1. Pressure Transducers
A scope can be used to diagnosis mechanical systems if you have the right accessories. A pressure transducer turns pressure changes in air and fluids into signals that can be displayed on a scope. With a pressure transducer connected to the dipstick tube, you can perform a leak-down check without pulling a single spark plug. They can also be used on cooling, transmission and exhaust systems. Kits will vary in price depending on the pressure range of the transducer and the adapters included in the set.
2. Breakout Boxes
Nothing is worse than probing an OBD II DLC or small connector only to push the wire out the back of the connector. One of the best investments you can make is the purchase of breakout boxes. The most popular application for breakout boxes is the OBD II connector. This tool can allow you to leave a scan tool connected while still having access the pins of the OBD II connector. This can be very helpful when diagnosing serial data bus problems.
3. Connector Adapters
On some circuits, sticking a pin into the insulation can lead to corrosion problems like in the case of wheel speed sensor circuits. Connector adapters can allow you to make your measurements without damaging the insulation or pins in the connector.
4. Current Clamps
If you need to measure the amount of current in a circuit, you need a current clamp. Current clamps can measure the draw of a module to the amount of current needed for a starter. Be sure to select the right range and features for your diagnostic needs.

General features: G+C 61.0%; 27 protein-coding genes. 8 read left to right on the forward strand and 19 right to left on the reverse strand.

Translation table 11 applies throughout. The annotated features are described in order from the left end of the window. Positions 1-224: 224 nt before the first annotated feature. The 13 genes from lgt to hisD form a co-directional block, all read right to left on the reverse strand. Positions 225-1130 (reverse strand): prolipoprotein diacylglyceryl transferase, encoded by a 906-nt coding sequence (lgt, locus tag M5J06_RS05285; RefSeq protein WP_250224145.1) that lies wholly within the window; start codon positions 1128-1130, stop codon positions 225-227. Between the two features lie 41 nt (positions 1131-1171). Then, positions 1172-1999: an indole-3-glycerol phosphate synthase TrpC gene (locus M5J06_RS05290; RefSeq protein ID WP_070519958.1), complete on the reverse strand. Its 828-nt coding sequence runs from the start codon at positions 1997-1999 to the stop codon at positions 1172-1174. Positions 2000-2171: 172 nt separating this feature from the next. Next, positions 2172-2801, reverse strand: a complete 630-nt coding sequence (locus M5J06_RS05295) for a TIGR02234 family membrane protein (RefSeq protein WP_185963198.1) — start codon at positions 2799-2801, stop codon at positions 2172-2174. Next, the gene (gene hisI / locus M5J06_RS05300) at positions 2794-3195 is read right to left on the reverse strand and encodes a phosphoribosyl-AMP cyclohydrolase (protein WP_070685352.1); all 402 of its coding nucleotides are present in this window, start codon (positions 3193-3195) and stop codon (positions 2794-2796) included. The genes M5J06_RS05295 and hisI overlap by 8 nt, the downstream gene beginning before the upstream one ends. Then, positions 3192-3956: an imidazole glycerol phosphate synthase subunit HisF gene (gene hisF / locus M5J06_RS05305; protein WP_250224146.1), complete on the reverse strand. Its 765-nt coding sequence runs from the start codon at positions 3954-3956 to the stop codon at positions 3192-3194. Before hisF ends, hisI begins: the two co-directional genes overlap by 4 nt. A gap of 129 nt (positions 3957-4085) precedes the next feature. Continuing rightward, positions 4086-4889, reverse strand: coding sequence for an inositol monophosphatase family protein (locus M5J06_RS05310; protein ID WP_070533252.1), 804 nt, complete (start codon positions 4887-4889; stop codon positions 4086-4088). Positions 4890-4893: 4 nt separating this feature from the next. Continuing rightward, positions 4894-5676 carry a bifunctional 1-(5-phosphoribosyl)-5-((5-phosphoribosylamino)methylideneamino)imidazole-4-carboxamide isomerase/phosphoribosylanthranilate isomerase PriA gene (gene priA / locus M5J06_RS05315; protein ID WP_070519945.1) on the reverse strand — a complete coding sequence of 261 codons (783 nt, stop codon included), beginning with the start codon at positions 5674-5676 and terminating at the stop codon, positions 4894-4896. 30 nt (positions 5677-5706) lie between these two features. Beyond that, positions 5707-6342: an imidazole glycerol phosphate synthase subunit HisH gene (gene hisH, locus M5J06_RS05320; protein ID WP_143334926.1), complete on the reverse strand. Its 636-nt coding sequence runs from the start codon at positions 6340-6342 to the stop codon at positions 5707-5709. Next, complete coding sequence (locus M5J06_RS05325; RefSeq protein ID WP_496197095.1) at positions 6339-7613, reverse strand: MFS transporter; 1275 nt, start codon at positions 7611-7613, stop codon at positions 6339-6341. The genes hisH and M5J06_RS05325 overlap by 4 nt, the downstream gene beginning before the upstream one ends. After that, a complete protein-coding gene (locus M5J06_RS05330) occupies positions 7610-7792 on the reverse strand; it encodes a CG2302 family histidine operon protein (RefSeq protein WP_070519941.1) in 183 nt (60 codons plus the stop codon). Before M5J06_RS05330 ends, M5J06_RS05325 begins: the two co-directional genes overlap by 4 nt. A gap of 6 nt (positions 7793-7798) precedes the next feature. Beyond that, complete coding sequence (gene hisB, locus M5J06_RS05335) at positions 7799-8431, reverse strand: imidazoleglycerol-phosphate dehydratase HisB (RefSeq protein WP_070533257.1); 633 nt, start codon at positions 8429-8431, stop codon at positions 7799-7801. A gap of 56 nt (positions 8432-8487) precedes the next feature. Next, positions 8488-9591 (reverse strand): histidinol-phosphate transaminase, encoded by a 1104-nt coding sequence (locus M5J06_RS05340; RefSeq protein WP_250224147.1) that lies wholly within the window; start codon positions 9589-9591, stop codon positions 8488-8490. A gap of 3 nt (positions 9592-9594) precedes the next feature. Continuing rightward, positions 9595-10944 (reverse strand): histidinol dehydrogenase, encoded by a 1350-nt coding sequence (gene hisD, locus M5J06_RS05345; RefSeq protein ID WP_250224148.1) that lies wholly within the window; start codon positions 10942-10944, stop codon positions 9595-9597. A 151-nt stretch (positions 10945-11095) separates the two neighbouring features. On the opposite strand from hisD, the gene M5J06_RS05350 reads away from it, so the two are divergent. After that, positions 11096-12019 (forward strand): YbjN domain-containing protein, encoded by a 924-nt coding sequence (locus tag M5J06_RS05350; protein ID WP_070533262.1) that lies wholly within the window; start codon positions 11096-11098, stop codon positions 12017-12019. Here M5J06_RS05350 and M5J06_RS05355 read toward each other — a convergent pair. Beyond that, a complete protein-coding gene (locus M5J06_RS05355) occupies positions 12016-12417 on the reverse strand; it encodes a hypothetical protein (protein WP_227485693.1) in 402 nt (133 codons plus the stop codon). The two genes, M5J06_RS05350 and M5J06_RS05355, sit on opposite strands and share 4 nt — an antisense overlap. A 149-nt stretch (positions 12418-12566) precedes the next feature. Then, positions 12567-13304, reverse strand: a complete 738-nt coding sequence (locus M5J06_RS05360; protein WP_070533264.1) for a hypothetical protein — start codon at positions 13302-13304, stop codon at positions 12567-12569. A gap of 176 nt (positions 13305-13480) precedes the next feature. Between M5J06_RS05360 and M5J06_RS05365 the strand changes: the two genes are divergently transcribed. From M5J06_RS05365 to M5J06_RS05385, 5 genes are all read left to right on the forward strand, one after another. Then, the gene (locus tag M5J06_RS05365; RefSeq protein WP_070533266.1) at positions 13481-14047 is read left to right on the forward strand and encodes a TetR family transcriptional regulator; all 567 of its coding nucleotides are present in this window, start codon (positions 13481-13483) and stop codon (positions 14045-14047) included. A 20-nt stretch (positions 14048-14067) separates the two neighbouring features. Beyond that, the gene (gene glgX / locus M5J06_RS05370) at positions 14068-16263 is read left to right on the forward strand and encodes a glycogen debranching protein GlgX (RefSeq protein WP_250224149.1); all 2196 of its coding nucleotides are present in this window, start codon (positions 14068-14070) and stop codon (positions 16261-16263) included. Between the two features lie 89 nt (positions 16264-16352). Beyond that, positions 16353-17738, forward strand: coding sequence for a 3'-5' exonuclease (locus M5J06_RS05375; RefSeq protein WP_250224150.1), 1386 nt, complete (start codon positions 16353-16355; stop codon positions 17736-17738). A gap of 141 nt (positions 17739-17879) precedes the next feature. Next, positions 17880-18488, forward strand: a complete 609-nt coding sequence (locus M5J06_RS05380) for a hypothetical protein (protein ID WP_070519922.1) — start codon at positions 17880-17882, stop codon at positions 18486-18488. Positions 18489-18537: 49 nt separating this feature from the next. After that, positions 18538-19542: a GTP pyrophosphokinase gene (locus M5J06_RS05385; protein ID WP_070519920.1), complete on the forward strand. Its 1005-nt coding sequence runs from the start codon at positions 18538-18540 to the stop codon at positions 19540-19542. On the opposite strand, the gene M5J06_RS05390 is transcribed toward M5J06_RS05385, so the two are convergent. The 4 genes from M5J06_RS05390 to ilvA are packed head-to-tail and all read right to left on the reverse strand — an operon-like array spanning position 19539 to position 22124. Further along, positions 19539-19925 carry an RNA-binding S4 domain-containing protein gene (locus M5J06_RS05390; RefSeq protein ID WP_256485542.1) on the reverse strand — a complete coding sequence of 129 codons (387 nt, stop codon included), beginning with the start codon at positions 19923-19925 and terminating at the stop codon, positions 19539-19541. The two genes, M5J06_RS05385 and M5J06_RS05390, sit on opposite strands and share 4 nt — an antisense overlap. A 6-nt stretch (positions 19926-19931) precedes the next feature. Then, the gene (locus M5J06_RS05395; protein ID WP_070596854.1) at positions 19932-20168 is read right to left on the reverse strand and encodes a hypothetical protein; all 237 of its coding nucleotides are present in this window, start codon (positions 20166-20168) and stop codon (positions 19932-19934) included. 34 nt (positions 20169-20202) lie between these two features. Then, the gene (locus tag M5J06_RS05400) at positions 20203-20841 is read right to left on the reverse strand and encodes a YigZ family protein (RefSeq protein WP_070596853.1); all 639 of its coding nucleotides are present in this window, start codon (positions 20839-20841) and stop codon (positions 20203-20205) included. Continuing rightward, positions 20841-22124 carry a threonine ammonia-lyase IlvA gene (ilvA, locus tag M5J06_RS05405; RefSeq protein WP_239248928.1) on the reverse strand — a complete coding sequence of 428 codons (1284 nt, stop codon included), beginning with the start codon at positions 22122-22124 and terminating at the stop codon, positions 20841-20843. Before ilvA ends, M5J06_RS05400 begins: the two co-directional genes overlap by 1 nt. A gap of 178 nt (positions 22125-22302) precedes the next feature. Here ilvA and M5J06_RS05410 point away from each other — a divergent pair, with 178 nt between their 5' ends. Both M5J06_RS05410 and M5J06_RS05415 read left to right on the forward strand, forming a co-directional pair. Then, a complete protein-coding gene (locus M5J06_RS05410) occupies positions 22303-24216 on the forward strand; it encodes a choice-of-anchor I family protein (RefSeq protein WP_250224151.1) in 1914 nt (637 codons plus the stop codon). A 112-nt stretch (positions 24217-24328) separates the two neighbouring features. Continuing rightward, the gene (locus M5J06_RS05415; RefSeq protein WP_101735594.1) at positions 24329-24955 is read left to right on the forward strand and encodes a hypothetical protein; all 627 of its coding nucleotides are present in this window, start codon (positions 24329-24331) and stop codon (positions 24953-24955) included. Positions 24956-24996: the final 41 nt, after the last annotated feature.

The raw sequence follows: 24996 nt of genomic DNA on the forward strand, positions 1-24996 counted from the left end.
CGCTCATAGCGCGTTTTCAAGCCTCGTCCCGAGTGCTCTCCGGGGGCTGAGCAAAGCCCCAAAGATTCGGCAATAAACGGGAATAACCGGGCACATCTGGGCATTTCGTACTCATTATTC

5. Test Leads
You can skimp on the scope, but never skimp on the test leads. Better-quality leads have better shielding to prevent random signals from leaking into the wires. Higher-quality leads use higher-quality materials that are temperature resistant and are more flexible. They don’t tangle easily and you won’t fight them.
6. Gators and Probes
Your test leads are only as good as what is connected at the other end. High-quality alligator clips can help you by establishing a stable ground to test circuits. Back probe pins can be found in many sizes. These pins can be used to pierce wires and the insulation in connectors to reach the terminal. When buying pin probes, the more money you spend, the smaller the probe.
7. Secondary Ignition Signal Probes/Paddles
These inductive sensors can be placed on ignition coils to capture the secondary ignition waveform. They do not require any back-probing or removal of the coil. Some of the probes and paddles can be used to monitor fuel injector cycle times.
Any amount of money spent on a protective case for your scope will be recouped when you try to sell your scope. A quality case will protect your scope from chemicals and the occasional drop.
9. Time & Training
The best accessories you can purchase for your scope are time and training. Great scope technicians are not born, they are made. During shop downtime, pull out your scope and start playing with the menus and measure a few vehicles to build a waveform library. Take time with the manual and use any online support.